EC urges coordinated effort against cybercrime

Commission sites known crimimal gangs and Russia's attacks against Estonia as reasons for organizing to battle criminals

Russia's coordinated attacks against Estonia's computer systems earlier this month were cited as one of the many reasons why the European Union countries should work more closely to fight cybercrime, European Commissioner for Justice and Home Affairs Franco Frattini said Tuesday.

Similarly, the existence of two known criminal gangs operating in the E.U. and believed to have clocked up profits in excess of US$100 million each from Internet fraud is another reason the European Commission -- the E.U.'s executive body -- has decided to take action, the commissioner said in a press conference.

Estonia was temporarily crippled by the Russian attack, which is believed to have been in response to the removal of a Soviet war memorial from the center of the Estonian capital, Tallinn. Estonian officials said the attacks on the country's government Web sites were traced to Russian government servers.

The development of the Internet and other information systems has opened many new possibilities for criminals, the Commission said in a statement issued Tuesday.

"Legislation and operational law enforcement have obvious difficulties in keeping pace," it said. The Commission added that the cross-border character of these threats "further underlines the need for strengthened international cooperation and coordination," not only among national authorities but with countries outside the E.U.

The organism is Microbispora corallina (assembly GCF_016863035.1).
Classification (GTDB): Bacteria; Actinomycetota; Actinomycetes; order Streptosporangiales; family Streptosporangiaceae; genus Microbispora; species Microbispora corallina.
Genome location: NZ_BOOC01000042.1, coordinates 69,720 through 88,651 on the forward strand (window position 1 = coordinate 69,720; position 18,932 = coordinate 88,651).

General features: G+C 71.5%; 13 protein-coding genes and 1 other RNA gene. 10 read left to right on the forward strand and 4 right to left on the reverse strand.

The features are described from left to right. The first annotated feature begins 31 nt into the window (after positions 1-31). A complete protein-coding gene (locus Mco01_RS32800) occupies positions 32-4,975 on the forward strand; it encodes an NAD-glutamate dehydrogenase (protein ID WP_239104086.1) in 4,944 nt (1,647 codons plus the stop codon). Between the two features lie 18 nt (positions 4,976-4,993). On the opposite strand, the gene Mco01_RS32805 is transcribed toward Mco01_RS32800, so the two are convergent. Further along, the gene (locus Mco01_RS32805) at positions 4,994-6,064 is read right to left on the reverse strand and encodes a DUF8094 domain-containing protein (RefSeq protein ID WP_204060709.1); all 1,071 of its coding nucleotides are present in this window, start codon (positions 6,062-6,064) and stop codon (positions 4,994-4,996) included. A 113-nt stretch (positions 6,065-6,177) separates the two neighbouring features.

The Commission will host a cybercrime conference in Brussels in November. "The aim, simply, is the eradication of cybercrime," Frattini said.

"In Estonia there were 128 separate attacks during the first two weeks of May," Frattini said. "These were coordinated attacks against a state -- not just a ministry. In situations like this we need to cooperate and we need to develop a strategy for prevention," he added.

The E.U. has invited NATO, the North Atlantic Treaty Organization, to help Estonia rebuild its damaged information infrastructure and protect it against further attacks, the commissioner said.

NATO, more used to fighting insurgents in Afghanistan, is likely to be involved more closely in computer security issues in the future, Frattini said.

The two Internet fraud gangs are under investigation in the U.K. and in other E.U. countries but lack of cooperation among authorities in different countries is hampering the probes, Frattini said. He declined to name the other countries involved in the investigations.

In addition to fraud, European Internet users are also exposed to child pornography and terrorism, he added.

The Commission's aim is to improve coordination among the E.U. countries, increase the amount of intelligence sharing between national law enforcement authorities and pass laws when necessary to outlaw dangerous conduct.

Frattini pointed out that instructions to build a bomb are readily available and legal in many E.U. countries.

"We are ready to criminalize the publishing of instructions for bomb making on the Internet across the E.U. so that law authorities can disconnect these Web sites. At the moment it isn't possible to do that in all countries," he said.

Copyright © 2007 IDG Communications, Inc.